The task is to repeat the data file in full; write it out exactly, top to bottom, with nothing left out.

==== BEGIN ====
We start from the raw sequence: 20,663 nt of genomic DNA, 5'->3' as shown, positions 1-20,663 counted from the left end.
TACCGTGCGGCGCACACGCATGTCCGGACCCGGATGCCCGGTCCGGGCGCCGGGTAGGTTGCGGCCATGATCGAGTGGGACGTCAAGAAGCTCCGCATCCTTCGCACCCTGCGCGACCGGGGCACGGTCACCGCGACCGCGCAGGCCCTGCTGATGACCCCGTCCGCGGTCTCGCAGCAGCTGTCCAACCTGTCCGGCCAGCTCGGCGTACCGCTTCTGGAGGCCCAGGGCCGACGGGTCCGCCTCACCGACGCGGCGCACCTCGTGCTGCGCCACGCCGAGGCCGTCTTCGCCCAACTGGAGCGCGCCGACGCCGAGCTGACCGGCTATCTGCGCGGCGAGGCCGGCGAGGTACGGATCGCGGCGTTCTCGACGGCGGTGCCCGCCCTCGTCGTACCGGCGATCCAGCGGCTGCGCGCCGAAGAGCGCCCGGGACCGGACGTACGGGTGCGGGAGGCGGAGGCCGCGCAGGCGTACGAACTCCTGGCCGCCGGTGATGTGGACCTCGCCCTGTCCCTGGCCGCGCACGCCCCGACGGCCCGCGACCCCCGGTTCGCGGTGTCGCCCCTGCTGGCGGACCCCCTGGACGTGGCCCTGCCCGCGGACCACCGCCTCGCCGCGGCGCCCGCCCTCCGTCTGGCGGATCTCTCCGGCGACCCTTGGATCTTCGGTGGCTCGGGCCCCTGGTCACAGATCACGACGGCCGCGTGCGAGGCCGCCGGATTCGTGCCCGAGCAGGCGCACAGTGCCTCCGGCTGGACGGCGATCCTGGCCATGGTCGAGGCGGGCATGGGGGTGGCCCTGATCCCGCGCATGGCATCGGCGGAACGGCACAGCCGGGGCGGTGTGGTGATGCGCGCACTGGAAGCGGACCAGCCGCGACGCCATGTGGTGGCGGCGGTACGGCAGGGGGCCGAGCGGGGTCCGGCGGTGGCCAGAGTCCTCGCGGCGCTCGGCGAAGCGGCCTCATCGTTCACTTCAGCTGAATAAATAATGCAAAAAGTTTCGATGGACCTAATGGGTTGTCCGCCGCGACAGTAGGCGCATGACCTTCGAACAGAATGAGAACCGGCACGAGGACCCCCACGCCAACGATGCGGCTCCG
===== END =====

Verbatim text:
We start from the raw sequence: 20,663 nt of genomic DNA, 5'->3' as shown, positions 1-20,663 counted from the left end.
TACCGTGCGGCGCACACGCATGTCCGGACCCGGATGCCCGGTCCGGGCGCCGGGTAGGTTGCGGCCATGATCGAGTGGGACGTCAAGAAGCTCCGCATCCTTCGCACCCTGCGCGACCGGGGCACGGTCACCGCGACCGCGCAGGCCCTGCTGATGACCCCGTCCGCGGTCTCGCAGCAGCTGTCCAACCTGTCCGGCCAGCTCGGCGTACCGCTTCTGGAGGCCCAGGGCCGACGGGTCCGCCTCACCGACGCGGCGCACCTCGTGCTGCGCCACGCCGAGGCCGTCTTCGCCCAACTGGAGCGCGCCGACGCCGAGCTGACCGGCTATCTGCGCGGCGAGGCCGGCGAGGTACGGATCGCGGCGTTCTCGACGGCGGTGCCCGCCCTCGTCGTACCGGCGATCCAGCGGCTGCGCGCCGAAGAGCGCCCGGGACCGGACGTACGGGTGCGGGAGGCGGAGGCCGCGCAGGCGTACGAACTCCTGGCCGCCGGTGATGTGGACCTCGCCCTGTCCCTGGCCGCGCACGCCCCGACGGCCCGCGACCCCCGGTTCGCGGTGTCGCCCCTGCTGGCGGACCCCCTGGACGTGGCCCTGCCCGCGGACCACCGCCTCGCCGCGGCGCCCGCCCTCCGTCTGGCGGATCTCTCCGGCGACCCTTGGATCTTCGGTGGCTCGGGCCCCTGGTCACAGATCACGACGGCCGCGTGCGAGGCCGCCGGATTCGTGCCCGAGCAGGCGCACAGTGCCTCCGGCTGGACGGCGATCCTGGCCATGGTCGAGGCGGGCATGGGGGTGGCCCTGATCCCGCGCATGGCATCGGCGGAACGGCACAGCCGGGGCGGTGTGGTGATGCGCGCACTGGAAGCGGACCAGCCGCGACGCCATGTGGTGGCGGCGGTACGGCAGGGGGCCGAGCGGGGTCCGGCGGTGGCCAGAGTCCTCGCGGCGCTCGGCGAAGCGGCCTCATCGTTCACTTCAGCTGAATAAATAATGCAAAAAGTTTCGATGGACCTAATGGGTTGTCCGCCGCGACAGTAGGCGCATGACCTTCGAACAGAATGAGAACCGGCACGAGGACCCCCACGCCAACGATGCGGCTCCG